MASSACHUSETTSWorld's largest Milk BottleWhately17'
MASSACHUSETTSWilliam Ingersol Bowditch HouseBrooklineAn important stop on the Underground Railroad outside Boston, Massachusetts was the William Ingersoll Bowditch House. The Bowditch House is a modest example of mid-19th century wooden cottages, L-shaped with Gothic Revival elements. Built in the planned suburban community of Brookline in 1844, the house was purchased shortly thereafter by Bowditch. Bowditch, a conveyancer with an office in Boston, owned the house from 1845 to 1867 during the height of Underground Railroad activity. He was extremely active in local Brookline politics, serving as a selectman and moderator of Town Meetings for a number of years. Before the Civil War, he was an avid abolitionist, active in Brookline and Boston efforts. Besides trying to sway public opinion through meetings, lectures and membership in the Boston Vigilance Committee, Bowditch used his house to shelter fugitive slaves. The most well-known slaves to find shelter at the Bowditch house were William and Ellen Craft. In December 1848, the Crafts began a dramatic escape from their different masters in Macon, Georgia. Ellen, the daughter of her master and enslaved mother, was light-skinned and posed as an ailing white man, traveling to Philadelphia for medical treatment with her attending servant, William. Throughout the tense journey, which led to Savannah by train, Baltimore by steamer, and by train again to Philadelphia, the Crafts were in constant danger of being discovered. From a suspecting free black man on the train, William received the name of a Philadelphia Quaker who sheltered the couple upon their arrival. Their journey ended in Boston, where they arrived in early 1849, and after speaking at the Brookline Town Hall, stayed at the Bowditch House and other Brookline Underground Railroad stops. The Crafts fled once again to England after the passage of the Fugitive Slave Law of 1850, but eventually returned to Georgia after the Civil War and converted a plantation to a freedman's school. Another well-known guest at the Bowditch House during this tumultuous time was the son of abolitionist John Brown. The young man was hidden by Bowditch after Brown's execution for his involvement in the Harper's Ferry raid. Bowditch is also known to have driven a slave, who arrived on the brig Cameo, from Boston to Concord. The William Ingersoll Bowditch House is located at 9 Toxteth St. In Brookline, Massachusetts.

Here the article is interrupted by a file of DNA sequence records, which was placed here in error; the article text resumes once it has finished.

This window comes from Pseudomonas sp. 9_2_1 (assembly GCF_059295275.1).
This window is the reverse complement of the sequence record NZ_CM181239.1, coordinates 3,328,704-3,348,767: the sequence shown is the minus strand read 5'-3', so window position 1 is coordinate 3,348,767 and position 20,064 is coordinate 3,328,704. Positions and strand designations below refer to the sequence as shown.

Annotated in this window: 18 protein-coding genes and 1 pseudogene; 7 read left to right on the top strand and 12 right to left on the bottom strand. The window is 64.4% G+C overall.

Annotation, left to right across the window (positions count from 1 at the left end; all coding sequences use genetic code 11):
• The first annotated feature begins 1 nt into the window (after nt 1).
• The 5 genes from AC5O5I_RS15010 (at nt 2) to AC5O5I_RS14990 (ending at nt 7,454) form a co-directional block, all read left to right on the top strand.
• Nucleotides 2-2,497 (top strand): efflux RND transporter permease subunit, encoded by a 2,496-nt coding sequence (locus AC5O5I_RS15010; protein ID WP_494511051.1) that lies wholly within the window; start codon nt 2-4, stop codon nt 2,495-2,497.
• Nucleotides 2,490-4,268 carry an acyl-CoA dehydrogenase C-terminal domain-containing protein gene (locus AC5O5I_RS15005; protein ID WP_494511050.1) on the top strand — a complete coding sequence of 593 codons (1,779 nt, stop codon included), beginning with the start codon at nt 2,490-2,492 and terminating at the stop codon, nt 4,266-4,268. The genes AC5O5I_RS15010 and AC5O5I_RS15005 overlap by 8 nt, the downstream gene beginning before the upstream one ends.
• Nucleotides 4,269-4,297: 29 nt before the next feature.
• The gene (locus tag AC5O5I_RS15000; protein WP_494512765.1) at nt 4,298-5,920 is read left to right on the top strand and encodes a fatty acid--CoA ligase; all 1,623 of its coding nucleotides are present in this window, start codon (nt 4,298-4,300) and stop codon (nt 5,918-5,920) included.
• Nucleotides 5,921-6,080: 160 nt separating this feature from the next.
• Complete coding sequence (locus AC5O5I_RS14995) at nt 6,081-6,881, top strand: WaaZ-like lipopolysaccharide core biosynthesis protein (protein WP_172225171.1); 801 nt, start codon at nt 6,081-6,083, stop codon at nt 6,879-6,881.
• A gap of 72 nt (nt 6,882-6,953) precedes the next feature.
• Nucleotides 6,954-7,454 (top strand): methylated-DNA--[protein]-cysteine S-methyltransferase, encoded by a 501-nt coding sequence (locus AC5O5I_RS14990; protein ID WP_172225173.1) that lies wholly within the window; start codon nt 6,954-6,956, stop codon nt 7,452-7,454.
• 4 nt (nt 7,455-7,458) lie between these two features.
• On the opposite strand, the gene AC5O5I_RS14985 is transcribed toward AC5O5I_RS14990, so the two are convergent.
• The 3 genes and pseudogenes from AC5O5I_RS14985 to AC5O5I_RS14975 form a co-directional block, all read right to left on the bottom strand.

MASSACHUSETTSWilliam Loyd Garrison HouseBostonThis National Historic Landmark was the home of William Lloyd Garrison (1805-1879), one of the most articulate and influential advocates of the abolitionist movement in the United States, from 1864 until his death. Through public lectures and editorials in the Liberator, the newspaper which he founded in 1830, Garrison argued unequivocally for immediate emancipation of slaves. Born in Newburyport, Massachusetts, Garrison gained experience in publishing while an apprentice and in 1826 purchased a local paper which he named The Free Press. After this newspaper failed, he moved to Boston and became joint editor of the National Philanthropist, a newspaper devoted to the temperance movement. During this period, Garrison met Benjamin Lundy, who was already active in the temperance movement, and decided to start speaking publicly against slavery. On July 4, 1829, Garrison delivered the first of many public addresses against the evils of slavery. In the fall of 1830, Garrison founded the Liberator. Although the paper seldom met its expenses and never had more than 3,000 subscribers, it aroused the Nation as few newspapers had in the past. The Liberator was published until the ratification of the 13th Amendment with the final issue being printed on December 29, 1865. Besides publishing his newspaper, Garrison also organized the New England Anti-Slavery Society in 1832 and helped to establish the American Anti-Slavery Society in Philadelphia a year later. After the Civil War, Garrison went into semi-retirement but continued his campaigns for prohibition, women's rights, and justice for Native Americans. After Garrison's death, his house was owned for a time by the Rockledge Association, an organization of African Americans formed to preserve the building. In 1904, the house was acquired by the Episcopal Sisters of the Society of St. Margaret who own the property today. Though not directly associated with the Underground Railroad, the William Lloyd Garrison House stands as a monument to the man who established the moral nature of the conflict that led to the Civil War. The William Lloyd Garrison House is located at 125 Highland Street in the Roxbury section of Boston, Massachusetts. Privately owned, it is not open to the public